Friday, August 20, 2010

Learnings from a run-of-the-mill shopping trip

I went to get some bike accessories and groceries today after work.  Sounds like a fairly typical Friday evening so far.  I'm not sure if I got particularly reflective today, but a few incidents made me think about a few life's little principles.

Best advice is useless if it does not fit the context
I went to MEC to get some bike accessories.  While I had the attention of the very helpful and knowledgeable staff, I asked him for some advice on bike locks.  He went into great length explaining and demonstrating the proper way to lock my bike, which involves taking off my quick release front wheel.  I told him it may not be always practical to take off and put on the wheel.  Somehow, the idea of not wanting to go to drinks with dirt on light colored clothing or go to dinner with dirt in my finger nails seems foreign to him.  After 5 minutes of circular discussion, this nice MEC staff still refused to tell me any other "not the best" options, or at least explain the pros & cons of the various options. 

Best option is usually just around the corner
While I was at the Chinese grocery store, I wanted to get some noodles.  I cruised up & down the noodles aisle, noodling over which noodle to get.  I wanted to get something I have not tried before and packaged in a compact way that won't get crushed in my bag while I biked.  After what felt like eternity, I finally gave up and decided to check out.  Just as I exit the aisle, a stack of boxes caught my eye.  There they are!  Medium wide egg noodles in a tight non-easily crushable bag!  And they were on sale!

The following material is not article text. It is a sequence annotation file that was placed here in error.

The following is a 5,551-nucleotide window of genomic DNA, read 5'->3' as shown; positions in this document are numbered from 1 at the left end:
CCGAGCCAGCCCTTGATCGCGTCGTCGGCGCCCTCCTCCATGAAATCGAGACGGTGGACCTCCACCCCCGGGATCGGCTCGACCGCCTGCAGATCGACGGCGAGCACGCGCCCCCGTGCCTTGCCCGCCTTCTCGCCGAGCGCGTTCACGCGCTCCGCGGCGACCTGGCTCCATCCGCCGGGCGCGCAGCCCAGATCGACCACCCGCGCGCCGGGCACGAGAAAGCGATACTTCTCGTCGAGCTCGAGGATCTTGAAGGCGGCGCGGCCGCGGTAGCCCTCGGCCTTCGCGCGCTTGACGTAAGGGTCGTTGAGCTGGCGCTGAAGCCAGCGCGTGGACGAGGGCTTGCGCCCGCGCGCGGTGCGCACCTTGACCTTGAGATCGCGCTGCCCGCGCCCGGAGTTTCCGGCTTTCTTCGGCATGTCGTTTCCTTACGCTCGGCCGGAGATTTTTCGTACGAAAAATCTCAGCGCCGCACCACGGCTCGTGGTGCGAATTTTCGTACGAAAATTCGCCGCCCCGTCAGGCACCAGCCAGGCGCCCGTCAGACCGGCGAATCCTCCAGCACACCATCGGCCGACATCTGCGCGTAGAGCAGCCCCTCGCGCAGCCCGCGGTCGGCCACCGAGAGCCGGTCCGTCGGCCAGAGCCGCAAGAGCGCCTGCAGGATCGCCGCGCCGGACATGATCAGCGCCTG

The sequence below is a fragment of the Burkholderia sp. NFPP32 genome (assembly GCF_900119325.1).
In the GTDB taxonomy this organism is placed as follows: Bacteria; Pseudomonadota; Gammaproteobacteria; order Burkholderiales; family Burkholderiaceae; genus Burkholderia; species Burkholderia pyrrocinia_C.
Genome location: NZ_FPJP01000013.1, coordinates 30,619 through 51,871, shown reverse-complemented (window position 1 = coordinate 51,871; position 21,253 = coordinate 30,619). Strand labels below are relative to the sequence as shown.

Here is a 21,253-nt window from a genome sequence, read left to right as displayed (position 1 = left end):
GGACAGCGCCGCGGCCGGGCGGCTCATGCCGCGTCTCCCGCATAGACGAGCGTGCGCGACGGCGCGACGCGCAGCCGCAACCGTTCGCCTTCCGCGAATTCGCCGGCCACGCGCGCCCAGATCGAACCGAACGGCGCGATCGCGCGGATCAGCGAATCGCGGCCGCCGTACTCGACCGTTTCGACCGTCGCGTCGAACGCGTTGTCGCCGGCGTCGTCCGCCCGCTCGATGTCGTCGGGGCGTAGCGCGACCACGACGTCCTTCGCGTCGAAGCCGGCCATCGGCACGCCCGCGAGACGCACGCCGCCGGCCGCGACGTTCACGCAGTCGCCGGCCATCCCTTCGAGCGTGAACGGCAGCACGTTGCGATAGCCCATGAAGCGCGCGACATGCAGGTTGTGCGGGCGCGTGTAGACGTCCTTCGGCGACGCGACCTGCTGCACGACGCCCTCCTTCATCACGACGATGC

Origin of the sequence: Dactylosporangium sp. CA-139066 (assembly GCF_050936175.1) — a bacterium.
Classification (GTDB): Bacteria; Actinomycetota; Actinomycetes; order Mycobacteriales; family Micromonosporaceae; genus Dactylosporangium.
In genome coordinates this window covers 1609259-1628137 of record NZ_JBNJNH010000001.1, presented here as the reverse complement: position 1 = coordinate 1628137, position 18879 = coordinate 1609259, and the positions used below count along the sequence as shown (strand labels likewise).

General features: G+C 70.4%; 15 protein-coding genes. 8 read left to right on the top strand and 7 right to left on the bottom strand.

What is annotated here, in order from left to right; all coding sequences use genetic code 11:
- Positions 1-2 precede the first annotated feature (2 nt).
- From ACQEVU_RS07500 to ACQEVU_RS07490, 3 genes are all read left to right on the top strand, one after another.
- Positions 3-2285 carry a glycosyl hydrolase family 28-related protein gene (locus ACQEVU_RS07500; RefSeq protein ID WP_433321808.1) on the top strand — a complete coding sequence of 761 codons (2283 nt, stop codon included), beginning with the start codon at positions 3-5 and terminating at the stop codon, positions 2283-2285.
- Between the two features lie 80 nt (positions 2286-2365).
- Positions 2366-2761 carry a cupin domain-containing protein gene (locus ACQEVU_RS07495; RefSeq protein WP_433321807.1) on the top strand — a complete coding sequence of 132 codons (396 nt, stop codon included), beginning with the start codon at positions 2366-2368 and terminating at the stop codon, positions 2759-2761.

Law of diminishing satisfaction
As I went through the checkout line, I heard this escalating noise of 2 people arguing.  It turns out an old man and a cashier was in a screaming match.  The dialogue was in mandarin and went pretty fast, so I could not catch much of the content.  It seemed to be about some kiwi fruit - either the old man got charged more than he should, or the cashier forgot to pack the kiwis in his bag.  Every time the old man looked like he was walking away, he would turn around and yelled more at the cashier, or the cashier would start to yell at him, both in escalating screams.  Walking out of the grocery store, I can't stop thinking how more screaming can provide more satisfaction either way.